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Can A “Freemium” Strategy Work For B2B Marketing Automation Vendors?

David RaabBy David M. Raab, Principal, Raab Associates

There have been two recent acquisition announcements in the B2B marketing automation space: LoopFuse by Salesfusion and LeadRocket/Genius by CallidusCloud, which owns LeadFormix. Both of the acquired vendors had bright prospects at one time but fell by the wayside. Interestingly, both pursued a “freemium” strategy of offering their system for free to users with small databases.

By David M. Raab, Principal, Raab Associates

This article originally appeared on David Raab’s Customer Experience Matrix blog.

David RaabThere have been two recent acquisition announcements in the B2B marketing automation space: LoopFuse by Salesfusion and LeadRocket/Genius by CallidusCloud, which owns LeadFormix. Both of the acquired vendors had bright prospects at one time but fell by the wayside. Interestingly, both pursued a “freemium” strategy of offering their system for free to users with small databases.

The goal is to build a big base of users, some of whom will eventually pay real money for a larger installation. Since both vendors ultimately failed to survive, it might seem reasonable to conclude that freemium doesn’t work for B2B marketing automation, despite its successes elsewhere.

But at the same time we saw the start of a big freemium push by Leadsius, a new small business marketing automation vendor. Leadsius reports more than 1,200 freemium accounts since they started offering them a bit over a year ago. Can they succeed where Genius and LoopFuse did not?

Obviously I don’t know, but it’s fair to say that the odds are against them. Genius and LoopFuse were both good products run by smart people backed by venture funding (a lot for Genius, a little for LoopFuse). Each reported thousands of freemium sign-ups that converted to paid accounts at a reasonable rate – “reasonable” being defined as an acceptable cost per new customer when the cost of the freemium accounts was included. The problem seemed to be that the absolute number of converted accounts wasn’t high enough to sustain the business, and neither vendor had enough business coming in from other sources. I’d also guess that freemium appealed most to small companies which didn’t generate much revenue even after they started to pay. (Even though many freemium users are departments within large companies, I'd suspect those firms buy different, enterprise-level systems when they decide to make a real commitment.)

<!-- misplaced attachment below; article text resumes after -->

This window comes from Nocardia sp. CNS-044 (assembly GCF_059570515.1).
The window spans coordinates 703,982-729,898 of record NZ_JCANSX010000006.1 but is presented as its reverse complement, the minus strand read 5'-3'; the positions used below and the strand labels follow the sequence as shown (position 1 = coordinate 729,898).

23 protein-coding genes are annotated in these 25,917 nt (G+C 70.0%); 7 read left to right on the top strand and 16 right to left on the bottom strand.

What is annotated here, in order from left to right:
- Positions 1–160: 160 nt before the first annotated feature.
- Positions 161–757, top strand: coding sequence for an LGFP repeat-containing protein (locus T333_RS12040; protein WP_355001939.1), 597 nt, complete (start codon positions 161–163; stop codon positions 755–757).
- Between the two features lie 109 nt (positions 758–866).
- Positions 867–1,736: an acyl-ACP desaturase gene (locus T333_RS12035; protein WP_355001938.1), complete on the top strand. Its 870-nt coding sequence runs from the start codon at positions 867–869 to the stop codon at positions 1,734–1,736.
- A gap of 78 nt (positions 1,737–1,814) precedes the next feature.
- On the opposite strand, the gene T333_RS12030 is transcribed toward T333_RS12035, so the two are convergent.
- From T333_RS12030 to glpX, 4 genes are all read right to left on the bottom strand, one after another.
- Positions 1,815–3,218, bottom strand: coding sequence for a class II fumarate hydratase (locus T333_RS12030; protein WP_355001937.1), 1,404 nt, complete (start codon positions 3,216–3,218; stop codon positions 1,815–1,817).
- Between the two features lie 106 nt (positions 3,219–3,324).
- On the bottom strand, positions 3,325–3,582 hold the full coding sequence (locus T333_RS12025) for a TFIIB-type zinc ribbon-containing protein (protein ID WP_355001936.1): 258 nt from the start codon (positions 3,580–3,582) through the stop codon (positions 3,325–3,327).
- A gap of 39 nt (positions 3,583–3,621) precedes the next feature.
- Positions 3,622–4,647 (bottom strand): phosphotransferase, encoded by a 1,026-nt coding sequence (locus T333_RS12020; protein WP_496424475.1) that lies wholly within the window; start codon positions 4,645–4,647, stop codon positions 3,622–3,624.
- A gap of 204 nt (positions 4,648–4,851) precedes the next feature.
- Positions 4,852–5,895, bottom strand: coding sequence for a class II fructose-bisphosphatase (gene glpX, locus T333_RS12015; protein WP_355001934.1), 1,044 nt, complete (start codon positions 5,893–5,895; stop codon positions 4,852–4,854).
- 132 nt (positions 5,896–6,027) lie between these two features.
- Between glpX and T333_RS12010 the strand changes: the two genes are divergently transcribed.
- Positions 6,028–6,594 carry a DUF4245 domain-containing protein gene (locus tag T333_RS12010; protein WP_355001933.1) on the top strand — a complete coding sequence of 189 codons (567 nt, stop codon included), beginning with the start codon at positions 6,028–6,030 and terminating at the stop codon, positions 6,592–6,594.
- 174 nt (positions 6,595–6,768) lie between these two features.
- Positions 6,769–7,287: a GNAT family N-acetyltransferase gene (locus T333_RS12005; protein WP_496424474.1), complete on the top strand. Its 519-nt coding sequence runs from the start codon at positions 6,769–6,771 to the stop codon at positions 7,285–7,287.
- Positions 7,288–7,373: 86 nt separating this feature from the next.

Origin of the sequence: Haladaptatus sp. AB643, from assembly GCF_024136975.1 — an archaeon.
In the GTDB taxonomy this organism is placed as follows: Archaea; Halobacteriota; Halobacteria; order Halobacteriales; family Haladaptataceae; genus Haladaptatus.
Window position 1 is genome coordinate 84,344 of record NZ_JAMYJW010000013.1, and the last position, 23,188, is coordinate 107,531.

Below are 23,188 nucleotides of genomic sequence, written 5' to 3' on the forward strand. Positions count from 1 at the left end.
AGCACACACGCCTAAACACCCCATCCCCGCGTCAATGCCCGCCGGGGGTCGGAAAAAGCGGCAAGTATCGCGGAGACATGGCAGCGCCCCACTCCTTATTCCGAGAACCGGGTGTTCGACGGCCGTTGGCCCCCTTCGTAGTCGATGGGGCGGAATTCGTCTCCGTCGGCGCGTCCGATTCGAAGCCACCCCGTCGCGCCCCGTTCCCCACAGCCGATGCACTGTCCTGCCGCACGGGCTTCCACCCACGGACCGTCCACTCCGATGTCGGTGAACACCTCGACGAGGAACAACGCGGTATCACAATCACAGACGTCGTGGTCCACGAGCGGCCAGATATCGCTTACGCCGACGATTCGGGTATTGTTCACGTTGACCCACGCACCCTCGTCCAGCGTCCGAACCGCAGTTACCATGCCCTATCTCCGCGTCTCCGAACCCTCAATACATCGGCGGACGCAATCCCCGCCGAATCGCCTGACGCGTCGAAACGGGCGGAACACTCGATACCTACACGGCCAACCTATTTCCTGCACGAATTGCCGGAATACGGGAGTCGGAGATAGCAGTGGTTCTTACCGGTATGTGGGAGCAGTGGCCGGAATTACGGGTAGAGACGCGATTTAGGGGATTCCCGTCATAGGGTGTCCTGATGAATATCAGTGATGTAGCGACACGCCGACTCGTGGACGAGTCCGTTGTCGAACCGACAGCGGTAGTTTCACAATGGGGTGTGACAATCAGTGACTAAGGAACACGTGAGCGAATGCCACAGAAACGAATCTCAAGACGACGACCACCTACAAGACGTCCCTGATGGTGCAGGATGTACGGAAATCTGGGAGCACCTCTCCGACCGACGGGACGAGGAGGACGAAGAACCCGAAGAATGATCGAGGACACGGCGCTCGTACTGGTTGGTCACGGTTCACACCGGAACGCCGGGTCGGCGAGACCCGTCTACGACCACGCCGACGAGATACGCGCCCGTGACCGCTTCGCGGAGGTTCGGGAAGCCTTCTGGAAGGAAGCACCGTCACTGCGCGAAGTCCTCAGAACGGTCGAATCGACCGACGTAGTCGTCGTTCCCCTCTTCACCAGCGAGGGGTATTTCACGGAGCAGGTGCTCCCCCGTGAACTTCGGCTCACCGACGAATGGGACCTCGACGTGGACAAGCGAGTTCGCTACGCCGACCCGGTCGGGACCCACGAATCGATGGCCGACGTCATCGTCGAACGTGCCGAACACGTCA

Freemium is a much-discussed topic in tech circles, and there are many people who have thought more deeply about it than I have. My casual impression is it probably makes the most sense when there’s a network effect, meaning you need to attract lots of users quickly to succeed. Obviously it needs to be a product that’s easy to learn and use, so training and support costs are kept at a minimum.

My take is that freemium doesn’t fit well with marketing automation because marketing automation takes a lot of work to use effectively. Compare this with email and Web site hosting, where freemium has worked well: casual users can be quite successful with those products. In fact, the trend in the marketing automation industry has generally been to increase rather than remove barriers to getting started, by doing away with options such as 30-day free trials or free implementation support. Vendors like HubSpot and Infusionsoft have tried many approaches but ended up requiring significant up-front investment from new clients, specifically to screen out buyers who won’t put in enough work to succeed. That’s about as far from the freemium approach as you can get.

None of this means that Leadsius is set to fail. They might find a way to make freemium work or they might abandon freemium and succeed doing things the old fashioned way. From a prospective buyer’s perspective, what really matters are the quality of the system and the pricing, which are quite competitive. So long as they’re willing to learn from experience — and abandon freemium if that is what experience teaches — their prospects are bright.